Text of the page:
Speaking of my yard (which is part forest), this book was also helpful in identifying some plants and insects that I’ve encountered since moving here just over a year ago. I’m sure the book will be helpful in the future as I journey further away from my back door.

There is only one minor drawback in the book. Because it contains information about a lot of different things, the material on one particular item is not extensive. However, if it did contain comprehensive details about each thing, I would be able to lift the book, never mind open it and read it.

Favourite quotes:
Dedicated naturalists are careful, patient observers with an insatiable curiosity and a sense of wonder about the world. (from the Foreward)

Highly recommended. Perfect for nature lovers or anyone curious about the world around them.

For more information about this book or to browse inside, please visit the DK Canada Publishingwebsite.

For more information about the author, please visit Chris Packham’s website.

I'd like to thank those nice people at DK Canada for this review copy.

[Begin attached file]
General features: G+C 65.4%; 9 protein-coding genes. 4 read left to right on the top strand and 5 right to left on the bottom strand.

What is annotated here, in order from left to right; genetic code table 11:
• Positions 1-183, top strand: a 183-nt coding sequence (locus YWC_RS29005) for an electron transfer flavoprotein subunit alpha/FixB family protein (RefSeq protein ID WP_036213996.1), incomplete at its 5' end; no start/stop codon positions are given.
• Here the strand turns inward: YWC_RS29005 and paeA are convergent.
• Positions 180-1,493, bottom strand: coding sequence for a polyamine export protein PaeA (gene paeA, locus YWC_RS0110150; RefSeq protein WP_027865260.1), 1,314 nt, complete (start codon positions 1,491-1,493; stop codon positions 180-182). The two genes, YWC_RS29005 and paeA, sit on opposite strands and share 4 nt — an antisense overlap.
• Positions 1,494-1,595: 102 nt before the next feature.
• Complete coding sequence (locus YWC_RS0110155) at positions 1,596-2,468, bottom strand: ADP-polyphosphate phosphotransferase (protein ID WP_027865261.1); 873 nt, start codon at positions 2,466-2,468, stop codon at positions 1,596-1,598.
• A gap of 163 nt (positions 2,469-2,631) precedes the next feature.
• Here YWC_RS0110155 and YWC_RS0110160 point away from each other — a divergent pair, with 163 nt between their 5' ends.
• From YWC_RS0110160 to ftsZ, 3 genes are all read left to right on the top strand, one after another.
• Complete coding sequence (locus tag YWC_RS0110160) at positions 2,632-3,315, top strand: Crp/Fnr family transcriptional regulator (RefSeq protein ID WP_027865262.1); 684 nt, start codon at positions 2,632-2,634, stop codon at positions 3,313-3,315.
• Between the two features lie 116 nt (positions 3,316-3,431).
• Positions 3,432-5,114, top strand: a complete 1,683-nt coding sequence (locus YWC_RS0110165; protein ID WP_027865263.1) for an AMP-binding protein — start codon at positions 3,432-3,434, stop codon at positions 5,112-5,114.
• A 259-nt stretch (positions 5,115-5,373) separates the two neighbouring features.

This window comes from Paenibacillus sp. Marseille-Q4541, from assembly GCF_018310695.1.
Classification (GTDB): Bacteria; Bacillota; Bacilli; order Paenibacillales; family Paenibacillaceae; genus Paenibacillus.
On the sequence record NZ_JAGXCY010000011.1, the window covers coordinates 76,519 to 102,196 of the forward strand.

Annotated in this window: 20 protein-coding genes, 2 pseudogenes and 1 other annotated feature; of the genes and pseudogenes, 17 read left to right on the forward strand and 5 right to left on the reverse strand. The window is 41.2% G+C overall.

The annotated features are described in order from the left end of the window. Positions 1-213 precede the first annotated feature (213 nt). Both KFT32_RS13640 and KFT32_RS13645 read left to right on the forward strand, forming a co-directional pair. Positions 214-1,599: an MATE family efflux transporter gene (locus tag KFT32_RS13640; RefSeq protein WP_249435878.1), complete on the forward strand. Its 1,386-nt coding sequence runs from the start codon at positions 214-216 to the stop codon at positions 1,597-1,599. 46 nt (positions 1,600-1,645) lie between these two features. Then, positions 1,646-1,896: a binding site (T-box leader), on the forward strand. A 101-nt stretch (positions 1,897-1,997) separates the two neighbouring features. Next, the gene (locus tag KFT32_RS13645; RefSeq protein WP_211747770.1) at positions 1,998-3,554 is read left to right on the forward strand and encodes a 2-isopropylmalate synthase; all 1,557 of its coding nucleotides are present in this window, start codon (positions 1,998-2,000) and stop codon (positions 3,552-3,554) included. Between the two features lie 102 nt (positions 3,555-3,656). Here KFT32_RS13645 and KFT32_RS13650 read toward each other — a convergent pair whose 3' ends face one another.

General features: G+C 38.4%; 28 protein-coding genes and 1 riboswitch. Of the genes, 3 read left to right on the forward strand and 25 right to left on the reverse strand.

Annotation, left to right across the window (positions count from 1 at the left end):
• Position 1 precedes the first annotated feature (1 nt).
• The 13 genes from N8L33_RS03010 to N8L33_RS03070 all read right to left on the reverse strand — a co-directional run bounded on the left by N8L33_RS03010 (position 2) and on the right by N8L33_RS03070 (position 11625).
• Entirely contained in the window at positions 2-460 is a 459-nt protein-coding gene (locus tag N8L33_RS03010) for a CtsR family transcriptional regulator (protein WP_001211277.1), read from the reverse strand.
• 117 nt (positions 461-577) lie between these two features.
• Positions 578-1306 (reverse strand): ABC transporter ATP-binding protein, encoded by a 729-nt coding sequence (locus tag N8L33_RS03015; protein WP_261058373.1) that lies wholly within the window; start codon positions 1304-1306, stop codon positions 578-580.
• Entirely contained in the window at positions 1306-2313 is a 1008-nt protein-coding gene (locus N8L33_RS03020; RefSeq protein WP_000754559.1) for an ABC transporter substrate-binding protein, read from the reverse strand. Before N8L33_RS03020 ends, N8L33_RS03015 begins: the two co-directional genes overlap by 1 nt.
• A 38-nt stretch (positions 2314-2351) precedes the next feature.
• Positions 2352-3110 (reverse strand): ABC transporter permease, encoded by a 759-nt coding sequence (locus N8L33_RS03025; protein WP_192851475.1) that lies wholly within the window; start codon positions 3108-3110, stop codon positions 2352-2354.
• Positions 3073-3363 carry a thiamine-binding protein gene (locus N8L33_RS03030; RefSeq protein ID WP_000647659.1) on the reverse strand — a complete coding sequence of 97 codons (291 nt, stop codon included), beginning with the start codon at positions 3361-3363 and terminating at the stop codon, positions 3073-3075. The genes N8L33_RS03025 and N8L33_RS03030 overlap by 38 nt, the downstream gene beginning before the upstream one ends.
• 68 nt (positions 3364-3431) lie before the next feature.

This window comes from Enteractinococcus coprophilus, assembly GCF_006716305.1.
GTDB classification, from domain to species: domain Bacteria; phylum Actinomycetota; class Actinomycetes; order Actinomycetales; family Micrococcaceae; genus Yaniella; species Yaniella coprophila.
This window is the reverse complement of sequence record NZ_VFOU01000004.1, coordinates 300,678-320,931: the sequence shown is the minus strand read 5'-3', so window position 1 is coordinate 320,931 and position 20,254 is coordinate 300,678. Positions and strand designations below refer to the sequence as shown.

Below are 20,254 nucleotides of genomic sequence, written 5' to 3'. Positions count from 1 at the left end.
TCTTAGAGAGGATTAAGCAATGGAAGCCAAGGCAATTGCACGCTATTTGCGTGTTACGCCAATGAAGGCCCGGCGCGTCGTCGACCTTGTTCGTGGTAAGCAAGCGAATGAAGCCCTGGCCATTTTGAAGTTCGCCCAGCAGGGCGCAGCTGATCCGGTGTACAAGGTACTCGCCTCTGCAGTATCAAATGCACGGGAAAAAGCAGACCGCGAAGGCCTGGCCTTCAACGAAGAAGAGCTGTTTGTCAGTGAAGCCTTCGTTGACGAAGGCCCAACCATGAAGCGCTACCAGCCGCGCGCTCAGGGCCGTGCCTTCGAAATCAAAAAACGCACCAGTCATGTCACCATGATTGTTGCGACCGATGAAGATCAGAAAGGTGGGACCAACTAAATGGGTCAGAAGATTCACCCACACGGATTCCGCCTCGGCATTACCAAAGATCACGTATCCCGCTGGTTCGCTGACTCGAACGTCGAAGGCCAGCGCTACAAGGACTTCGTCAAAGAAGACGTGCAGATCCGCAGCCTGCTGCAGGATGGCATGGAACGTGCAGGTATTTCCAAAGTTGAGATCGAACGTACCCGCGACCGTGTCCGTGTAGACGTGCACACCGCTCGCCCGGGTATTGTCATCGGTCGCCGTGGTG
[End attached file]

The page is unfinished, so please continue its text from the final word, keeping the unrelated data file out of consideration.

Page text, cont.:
The Practical Naturalist by Chris Packham, DK Publishing, ©2010. ISBN 9780756658991(paperback), 256p.

Thursday, July 22, 2010

Instructions by Neil Gaiman and Charles Vess

In Instructions, Neil Gaiman and Charles Vess come together to create a story that offers advice for children and adults alike. The subtitle describes it best: Everything You’ll Need to Know on Your Journey.

Everything about this book is beautiful. The writing and the illustrations are just gorgeous. On the surface the book appears to be a picture book for younger children. However, after reading it a second and third time and admiring the stunning illustrations, I realized that the book contains lessons relevant for readers of all ages.

Favourite quotes: I could probably quote the whole book as one long favourite quote, but I’ll leave it at one line/page:
Do not be jealous of your sister;
know that diamonds and roses
are as uncomfortable when they tumble from one’s lips as toads and frogs;
Colder, too, and sharper, and they cut.

I also loved the line involving giants, witches, dragons and hearts.

My favourite illustration has to be the monochrome/sepia toned one on the first endpaper. I love it because it’s a sweeping panorama of the whole story and features most of the characters.

Highly recommended. It would make a perfect little gift book for those starting out on a new journey or taking on a new challenge.

Click here to see a YouTube video featuring those nice people at HarperCollins talking about this book, as well as a couple of other wonderful books.

For more information about this book or to browse inside and some sample illustrations, please visit the HarperCollins Canada website.